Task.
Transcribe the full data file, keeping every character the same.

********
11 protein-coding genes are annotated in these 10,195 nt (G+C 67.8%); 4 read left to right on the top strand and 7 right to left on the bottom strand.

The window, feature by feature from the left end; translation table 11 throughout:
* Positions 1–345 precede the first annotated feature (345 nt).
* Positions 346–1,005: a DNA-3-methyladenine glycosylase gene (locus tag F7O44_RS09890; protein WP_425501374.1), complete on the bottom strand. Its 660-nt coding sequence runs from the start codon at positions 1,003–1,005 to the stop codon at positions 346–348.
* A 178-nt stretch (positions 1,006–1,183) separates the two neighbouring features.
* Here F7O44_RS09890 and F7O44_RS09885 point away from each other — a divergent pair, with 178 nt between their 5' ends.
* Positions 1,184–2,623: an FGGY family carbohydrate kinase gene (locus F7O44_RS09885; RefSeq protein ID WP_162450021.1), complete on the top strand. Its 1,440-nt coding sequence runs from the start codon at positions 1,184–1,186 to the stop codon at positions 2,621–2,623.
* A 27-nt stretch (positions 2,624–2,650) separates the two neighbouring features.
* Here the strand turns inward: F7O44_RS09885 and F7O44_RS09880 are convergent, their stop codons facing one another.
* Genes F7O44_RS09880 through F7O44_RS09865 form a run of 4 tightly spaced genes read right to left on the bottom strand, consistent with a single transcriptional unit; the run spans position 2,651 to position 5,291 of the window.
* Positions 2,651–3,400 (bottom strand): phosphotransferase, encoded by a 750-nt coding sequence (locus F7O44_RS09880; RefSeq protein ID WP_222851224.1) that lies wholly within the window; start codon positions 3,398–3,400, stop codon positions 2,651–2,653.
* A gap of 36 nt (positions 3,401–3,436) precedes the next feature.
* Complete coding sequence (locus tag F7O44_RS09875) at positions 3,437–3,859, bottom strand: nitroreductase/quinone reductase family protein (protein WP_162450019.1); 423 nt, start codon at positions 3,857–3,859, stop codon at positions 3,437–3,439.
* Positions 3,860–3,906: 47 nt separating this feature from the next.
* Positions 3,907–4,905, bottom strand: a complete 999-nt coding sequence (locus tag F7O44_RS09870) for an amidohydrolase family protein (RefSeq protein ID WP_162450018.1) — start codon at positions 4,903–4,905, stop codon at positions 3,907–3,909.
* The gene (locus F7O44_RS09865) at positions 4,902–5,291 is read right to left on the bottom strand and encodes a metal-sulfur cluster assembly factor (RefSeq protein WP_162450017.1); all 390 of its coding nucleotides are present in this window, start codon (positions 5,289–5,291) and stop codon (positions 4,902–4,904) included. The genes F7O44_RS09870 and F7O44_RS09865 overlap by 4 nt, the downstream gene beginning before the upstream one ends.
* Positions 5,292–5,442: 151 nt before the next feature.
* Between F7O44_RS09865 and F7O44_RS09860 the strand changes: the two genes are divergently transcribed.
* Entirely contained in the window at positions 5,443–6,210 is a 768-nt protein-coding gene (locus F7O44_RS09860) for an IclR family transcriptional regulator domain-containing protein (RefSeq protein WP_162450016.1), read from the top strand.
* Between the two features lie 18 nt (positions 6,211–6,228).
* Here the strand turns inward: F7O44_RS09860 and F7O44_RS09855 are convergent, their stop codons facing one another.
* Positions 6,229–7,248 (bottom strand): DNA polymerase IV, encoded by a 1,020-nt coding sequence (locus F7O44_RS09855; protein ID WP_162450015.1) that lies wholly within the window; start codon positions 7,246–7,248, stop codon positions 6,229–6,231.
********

11 protein-coding genes are annotated in these 10,195 nt (G+C 67.8%); 4 read left to right on the top strand and 7 right to left on the bottom strand.

The window, feature by feature from the left end; translation table 11 throughout:
* Positions 1–345 precede the first annotated feature (345 nt).
* Positions 346–1,005: a DNA-3-methyladenine glycosylase gene (locus tag F7O44_RS09890; protein WP_425501374.1), complete on the bottom strand. Its 660-nt coding sequence runs from the start codon at positions 1,003–1,005 to the stop codon at positions 346–348.
* A 178-nt stretch (positions 1,006–1,183) separates the two neighbouring features.
* Here F7O44_RS09890 and F7O44_RS09885 point away from each other — a divergent pair, with 178 nt between their 5' ends.
* Positions 1,184–2,623: an FGGY family carbohydrate kinase gene (locus F7O44_RS09885; RefSeq protein ID WP_162450021.1), complete on the top strand. Its 1,440-nt coding sequence runs from the start codon at positions 1,184–1,186 to the stop codon at positions 2,621–2,623.
* A 27-nt stretch (positions 2,624–2,650) separates the two neighbouring features.
* Here the strand turns inward: F7O44_RS09885 and F7O44_RS09880 are convergent, their stop codons facing one another.
* Genes F7O44_RS09880 through F7O44_RS09865 form a run of 4 tightly spaced genes read right to left on the bottom strand, consistent with a single transcriptional unit; the run spans position 2,651 to position 5,291 of the window.
* Positions 2,651–3,400 (bottom strand): phosphotransferase, encoded by a 750-nt coding sequence (locus F7O44_RS09880; RefSeq protein ID WP_222851224.1) that lies wholly within the window; start codon positions 3,398–3,400, stop codon positions 2,651–2,653.
* A gap of 36 nt (positions 3,401–3,436) precedes the next feature.
* Complete coding sequence (locus tag F7O44_RS09875) at positions 3,437–3,859, bottom strand: nitroreductase/quinone reductase family protein (protein WP_162450019.1); 423 nt, start codon at positions 3,857–3,859, stop codon at positions 3,437–3,439.
* Positions 3,860–3,906: 47 nt separating this feature from the next.
* Positions 3,907–4,905, bottom strand: a complete 999-nt coding sequence (locus tag F7O44_RS09870) for an amidohydrolase family protein (RefSeq protein ID WP_162450018.1) — start codon at positions 4,903–4,905, stop codon at positions 3,907–3,909.
* The gene (locus F7O44_RS09865) at positions 4,902–5,291 is read right to left on the bottom strand and encodes a metal-sulfur cluster assembly factor (RefSeq protein WP_162450017.1); all 390 of its coding nucleotides are present in this window, start codon (positions 5,289–5,291) and stop codon (positions 4,902–4,904) included. The genes F7O44_RS09870 and F7O44_RS09865 overlap by 4 nt, the downstream gene beginning before the upstream one ends.
* Positions 5,292–5,442: 151 nt before the next feature.
* Between F7O44_RS09865 and F7O44_RS09860 the strand changes: the two genes are divergently transcribed.
* Entirely contained in the window at positions 5,443–6,210 is a 768-nt protein-coding gene (locus F7O44_RS09860) for an IclR family transcriptional regulator domain-containing protein (RefSeq protein WP_162450016.1), read from the top strand.
* Between the two features lie 18 nt (positions 6,211–6,228).
* Here the strand turns inward: F7O44_RS09860 and F7O44_RS09855 are convergent, their stop codons facing one another.
* Positions 6,229–7,248 (bottom strand): DNA polymerase IV, encoded by a 1,020-nt coding sequence (locus F7O44_RS09855; protein ID WP_162450015.1) that lies wholly within the window; start codon positions 7,246–7,248, stop codon positions 6,229–6,231.